8 Times you should consult a vet before you consult a behaviourist

If you have concerns about your dogs behaviour, it can never hurt to consult a vet before you consult a behaviourist. It’s often much easier for a vet to rule out medical causes than it is a behaviourist. It could take weeks of assessments and trying different things to discover that the training isn’t helping long term, but a vet could see your dog in a few days and treat them relatively quickly in comparison.

The likelihood is that any behaviour change is not medical. However, many types of behaviour problems can be caused by pain or illness problems. Dogs are masters at hiding their suffering, this is a known survival technique. So it makes sense that he would try to cover up any minor ailments leaving you completely unaware of any problems. 

Even minor pain or injury can affect behaviour

Even a niggly pain can cause distress and could make your dog a little bit moody. So you would be wise to get him checked out properly and treat any problems before you get started on any training or rehabilitation. And anyway, if your dogs problem is being caused by a medical problem, then no amount of training will ever make a difference to his behaviour. 

As I say, it’s always a good idea to check with the vet to rule anything out, but here are eight times you definitely, definitely, should.

1. When a change comes on suddenly, or for no obvious reason.

When there is no obvious reason for a behaviour change it is almost always a sign that something has gone wrong medically. Behaviour does change as a result of experience, but the experience would normally have been noticeable to result in a sudden change in behaviour.

Picture is of a golden retriever dog in a sitting position wearing a blue medical grade face mask.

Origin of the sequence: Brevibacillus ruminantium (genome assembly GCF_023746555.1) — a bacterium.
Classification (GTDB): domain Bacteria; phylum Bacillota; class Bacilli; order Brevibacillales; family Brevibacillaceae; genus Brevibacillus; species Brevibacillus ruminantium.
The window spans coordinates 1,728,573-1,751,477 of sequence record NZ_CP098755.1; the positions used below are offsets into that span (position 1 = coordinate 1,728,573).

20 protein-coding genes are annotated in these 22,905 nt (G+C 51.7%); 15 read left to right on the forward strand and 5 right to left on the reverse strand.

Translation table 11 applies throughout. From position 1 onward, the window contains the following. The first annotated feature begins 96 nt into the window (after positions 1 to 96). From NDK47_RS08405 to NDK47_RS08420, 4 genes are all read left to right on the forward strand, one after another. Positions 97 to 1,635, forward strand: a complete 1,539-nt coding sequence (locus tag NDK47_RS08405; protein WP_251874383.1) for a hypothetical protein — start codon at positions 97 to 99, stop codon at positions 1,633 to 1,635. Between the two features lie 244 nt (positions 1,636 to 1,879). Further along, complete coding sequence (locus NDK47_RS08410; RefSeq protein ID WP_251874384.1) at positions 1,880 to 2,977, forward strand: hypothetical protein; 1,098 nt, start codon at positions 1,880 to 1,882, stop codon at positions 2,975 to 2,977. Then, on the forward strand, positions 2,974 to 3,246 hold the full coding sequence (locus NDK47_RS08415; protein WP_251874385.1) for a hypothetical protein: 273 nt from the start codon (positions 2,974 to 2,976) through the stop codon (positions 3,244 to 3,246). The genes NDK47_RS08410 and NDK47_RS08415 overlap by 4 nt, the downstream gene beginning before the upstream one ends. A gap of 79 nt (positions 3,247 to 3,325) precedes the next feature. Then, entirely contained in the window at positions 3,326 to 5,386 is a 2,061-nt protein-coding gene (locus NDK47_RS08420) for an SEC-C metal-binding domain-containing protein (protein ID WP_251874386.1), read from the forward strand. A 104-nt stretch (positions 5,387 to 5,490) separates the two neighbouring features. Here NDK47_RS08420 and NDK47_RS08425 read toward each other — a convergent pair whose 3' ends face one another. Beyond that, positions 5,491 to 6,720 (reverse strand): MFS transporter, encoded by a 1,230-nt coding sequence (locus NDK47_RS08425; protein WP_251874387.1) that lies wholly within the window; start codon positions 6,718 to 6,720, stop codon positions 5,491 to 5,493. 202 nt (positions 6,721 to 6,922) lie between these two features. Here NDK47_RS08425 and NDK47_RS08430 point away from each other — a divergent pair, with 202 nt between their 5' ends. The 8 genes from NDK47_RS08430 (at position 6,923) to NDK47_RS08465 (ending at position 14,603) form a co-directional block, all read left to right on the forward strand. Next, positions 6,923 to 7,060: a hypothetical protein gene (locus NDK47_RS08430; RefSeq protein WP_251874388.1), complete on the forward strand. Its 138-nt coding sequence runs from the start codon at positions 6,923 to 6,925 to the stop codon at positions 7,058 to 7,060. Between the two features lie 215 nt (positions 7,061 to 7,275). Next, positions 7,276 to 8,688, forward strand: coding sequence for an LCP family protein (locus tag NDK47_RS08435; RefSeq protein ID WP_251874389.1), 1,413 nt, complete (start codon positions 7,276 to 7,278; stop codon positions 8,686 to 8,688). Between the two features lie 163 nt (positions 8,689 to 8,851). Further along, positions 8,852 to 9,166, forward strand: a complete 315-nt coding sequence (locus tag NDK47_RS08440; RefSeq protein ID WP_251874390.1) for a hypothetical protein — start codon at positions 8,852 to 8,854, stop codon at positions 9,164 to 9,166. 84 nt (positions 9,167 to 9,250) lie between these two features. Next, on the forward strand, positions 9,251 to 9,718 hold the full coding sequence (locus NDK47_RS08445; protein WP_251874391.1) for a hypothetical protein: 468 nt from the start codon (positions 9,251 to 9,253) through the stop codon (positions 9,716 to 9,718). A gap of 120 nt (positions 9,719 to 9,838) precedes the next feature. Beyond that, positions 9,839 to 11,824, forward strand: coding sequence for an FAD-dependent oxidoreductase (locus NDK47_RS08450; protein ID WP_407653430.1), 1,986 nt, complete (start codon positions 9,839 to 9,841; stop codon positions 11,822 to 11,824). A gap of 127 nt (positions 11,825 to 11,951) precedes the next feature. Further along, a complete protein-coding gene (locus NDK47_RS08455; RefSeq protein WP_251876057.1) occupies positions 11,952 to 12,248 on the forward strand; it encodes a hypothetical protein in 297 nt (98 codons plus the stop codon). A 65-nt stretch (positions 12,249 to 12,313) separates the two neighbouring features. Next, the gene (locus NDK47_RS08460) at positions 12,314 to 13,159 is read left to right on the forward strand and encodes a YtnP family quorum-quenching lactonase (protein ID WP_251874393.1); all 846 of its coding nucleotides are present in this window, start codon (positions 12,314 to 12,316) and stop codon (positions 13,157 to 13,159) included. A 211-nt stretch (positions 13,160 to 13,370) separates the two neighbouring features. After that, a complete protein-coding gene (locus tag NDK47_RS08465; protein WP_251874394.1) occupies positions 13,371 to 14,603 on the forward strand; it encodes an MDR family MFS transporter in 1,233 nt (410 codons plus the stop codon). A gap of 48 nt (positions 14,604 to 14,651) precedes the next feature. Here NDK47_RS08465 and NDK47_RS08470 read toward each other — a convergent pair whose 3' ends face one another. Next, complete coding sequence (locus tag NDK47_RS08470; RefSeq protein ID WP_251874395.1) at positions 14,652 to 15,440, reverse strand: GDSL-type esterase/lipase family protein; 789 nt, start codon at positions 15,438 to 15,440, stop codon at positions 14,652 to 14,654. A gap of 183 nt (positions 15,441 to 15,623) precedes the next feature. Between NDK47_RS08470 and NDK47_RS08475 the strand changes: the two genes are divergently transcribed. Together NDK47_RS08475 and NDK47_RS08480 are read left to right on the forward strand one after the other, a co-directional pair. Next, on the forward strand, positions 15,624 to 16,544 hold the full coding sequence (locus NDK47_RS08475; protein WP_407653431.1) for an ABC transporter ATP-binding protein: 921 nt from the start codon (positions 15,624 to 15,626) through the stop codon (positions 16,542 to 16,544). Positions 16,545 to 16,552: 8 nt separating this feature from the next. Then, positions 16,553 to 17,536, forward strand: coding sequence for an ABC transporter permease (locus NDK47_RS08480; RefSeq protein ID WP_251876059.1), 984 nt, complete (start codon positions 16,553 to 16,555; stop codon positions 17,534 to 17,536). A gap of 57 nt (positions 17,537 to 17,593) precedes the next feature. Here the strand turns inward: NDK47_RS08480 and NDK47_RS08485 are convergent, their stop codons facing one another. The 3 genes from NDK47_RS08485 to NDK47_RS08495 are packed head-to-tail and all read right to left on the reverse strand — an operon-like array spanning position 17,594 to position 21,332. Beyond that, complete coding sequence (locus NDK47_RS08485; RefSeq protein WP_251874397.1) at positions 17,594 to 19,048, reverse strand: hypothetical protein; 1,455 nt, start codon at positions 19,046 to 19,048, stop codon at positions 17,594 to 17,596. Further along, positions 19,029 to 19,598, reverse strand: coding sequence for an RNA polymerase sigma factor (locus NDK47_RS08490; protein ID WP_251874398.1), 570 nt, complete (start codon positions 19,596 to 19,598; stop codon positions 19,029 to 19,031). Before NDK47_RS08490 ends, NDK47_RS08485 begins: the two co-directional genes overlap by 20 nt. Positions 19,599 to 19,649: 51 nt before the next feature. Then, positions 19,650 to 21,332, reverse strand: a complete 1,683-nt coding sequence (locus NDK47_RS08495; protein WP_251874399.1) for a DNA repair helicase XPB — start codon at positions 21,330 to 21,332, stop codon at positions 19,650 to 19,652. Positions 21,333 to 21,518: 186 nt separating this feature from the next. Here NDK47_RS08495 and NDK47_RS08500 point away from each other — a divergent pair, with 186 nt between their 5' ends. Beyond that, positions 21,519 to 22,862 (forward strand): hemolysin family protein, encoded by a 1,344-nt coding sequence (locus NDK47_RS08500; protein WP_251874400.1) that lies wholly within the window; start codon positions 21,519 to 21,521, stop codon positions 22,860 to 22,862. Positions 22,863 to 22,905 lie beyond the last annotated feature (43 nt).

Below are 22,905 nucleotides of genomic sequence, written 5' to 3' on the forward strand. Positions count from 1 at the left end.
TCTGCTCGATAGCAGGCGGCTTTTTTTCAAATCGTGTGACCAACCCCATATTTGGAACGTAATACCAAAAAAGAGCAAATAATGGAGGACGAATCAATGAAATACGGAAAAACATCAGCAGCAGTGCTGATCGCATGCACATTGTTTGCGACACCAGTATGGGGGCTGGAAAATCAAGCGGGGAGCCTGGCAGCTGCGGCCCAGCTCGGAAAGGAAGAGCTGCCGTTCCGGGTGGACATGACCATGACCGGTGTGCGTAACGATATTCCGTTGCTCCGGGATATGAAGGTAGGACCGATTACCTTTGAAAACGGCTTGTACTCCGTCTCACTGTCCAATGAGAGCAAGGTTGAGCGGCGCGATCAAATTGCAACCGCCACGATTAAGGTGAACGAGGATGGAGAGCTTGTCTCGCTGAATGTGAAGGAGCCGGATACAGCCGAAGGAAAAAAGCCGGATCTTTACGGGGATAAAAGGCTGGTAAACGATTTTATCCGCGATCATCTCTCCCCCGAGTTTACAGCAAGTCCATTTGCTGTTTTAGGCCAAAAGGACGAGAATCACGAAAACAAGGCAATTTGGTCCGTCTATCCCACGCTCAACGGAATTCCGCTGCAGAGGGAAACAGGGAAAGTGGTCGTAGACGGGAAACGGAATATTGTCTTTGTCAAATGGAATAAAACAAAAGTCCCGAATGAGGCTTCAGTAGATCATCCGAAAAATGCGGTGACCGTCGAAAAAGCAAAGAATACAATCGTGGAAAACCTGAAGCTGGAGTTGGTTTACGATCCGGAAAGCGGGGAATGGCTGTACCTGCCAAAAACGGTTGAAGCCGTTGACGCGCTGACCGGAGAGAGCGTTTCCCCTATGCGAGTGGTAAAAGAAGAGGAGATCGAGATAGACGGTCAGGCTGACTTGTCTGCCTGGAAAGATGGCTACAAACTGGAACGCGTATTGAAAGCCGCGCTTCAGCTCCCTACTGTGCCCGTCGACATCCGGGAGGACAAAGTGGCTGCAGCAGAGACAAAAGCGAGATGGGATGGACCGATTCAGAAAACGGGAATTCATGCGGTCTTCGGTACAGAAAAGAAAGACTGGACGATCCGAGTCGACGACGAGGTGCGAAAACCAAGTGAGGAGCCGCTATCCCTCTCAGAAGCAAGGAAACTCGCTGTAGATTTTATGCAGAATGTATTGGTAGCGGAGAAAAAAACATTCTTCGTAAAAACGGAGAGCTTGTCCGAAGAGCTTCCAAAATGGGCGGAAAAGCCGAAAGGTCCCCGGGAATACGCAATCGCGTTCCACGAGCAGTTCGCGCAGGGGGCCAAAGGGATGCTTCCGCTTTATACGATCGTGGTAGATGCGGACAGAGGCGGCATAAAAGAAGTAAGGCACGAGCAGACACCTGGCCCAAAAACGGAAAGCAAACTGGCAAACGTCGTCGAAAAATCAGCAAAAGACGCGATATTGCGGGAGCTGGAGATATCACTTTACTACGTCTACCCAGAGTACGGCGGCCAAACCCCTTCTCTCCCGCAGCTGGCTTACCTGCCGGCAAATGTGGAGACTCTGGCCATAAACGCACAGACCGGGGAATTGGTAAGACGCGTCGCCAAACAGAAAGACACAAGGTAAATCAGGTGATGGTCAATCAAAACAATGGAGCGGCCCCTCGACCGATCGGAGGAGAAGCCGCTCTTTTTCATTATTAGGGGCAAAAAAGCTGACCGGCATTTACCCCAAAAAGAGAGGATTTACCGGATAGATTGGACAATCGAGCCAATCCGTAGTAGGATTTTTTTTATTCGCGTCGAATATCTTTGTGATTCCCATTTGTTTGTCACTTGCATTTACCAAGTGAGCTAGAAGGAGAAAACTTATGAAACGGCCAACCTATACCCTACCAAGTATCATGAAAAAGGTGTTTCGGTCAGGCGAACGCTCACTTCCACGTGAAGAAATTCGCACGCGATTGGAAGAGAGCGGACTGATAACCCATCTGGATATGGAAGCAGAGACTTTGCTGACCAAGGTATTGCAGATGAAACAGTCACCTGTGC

Consult a vet before you consult a behaviourist!

2. Excessive licking or self harm behaviours

These behaviours could just as easily be caused by anxiety or allergy. Even if it’s obvious that your dog has anxiety issues, it’s still better to go to your vet just in case he has both problems (it happens more than you might imagine). Your vet can run tests to eliminate allergy leaving us free to get on with your behaviour training.

3. There are known conditions or the dog is on medication

Conditions can change, and so can your dogs response to those conditions and medications. In both cases, it’s always worth a visit to the vet to discuss any concerns you have with your dogs behaviour and rule out any possible links.

4. Your dog is over 8 (6 in giant breeds)

As your dog advances in age; aches and pains are inevitable. It is also less and less likely their behaviour will be affected by new experiences. Your vet will also be able to make sure they are fit and able to cope with rehabilitation and training. If your dog is not physically fit, or has special requirements, your behaviourist needs to know before you start rehabilitation.

5. Your dog has shown aggression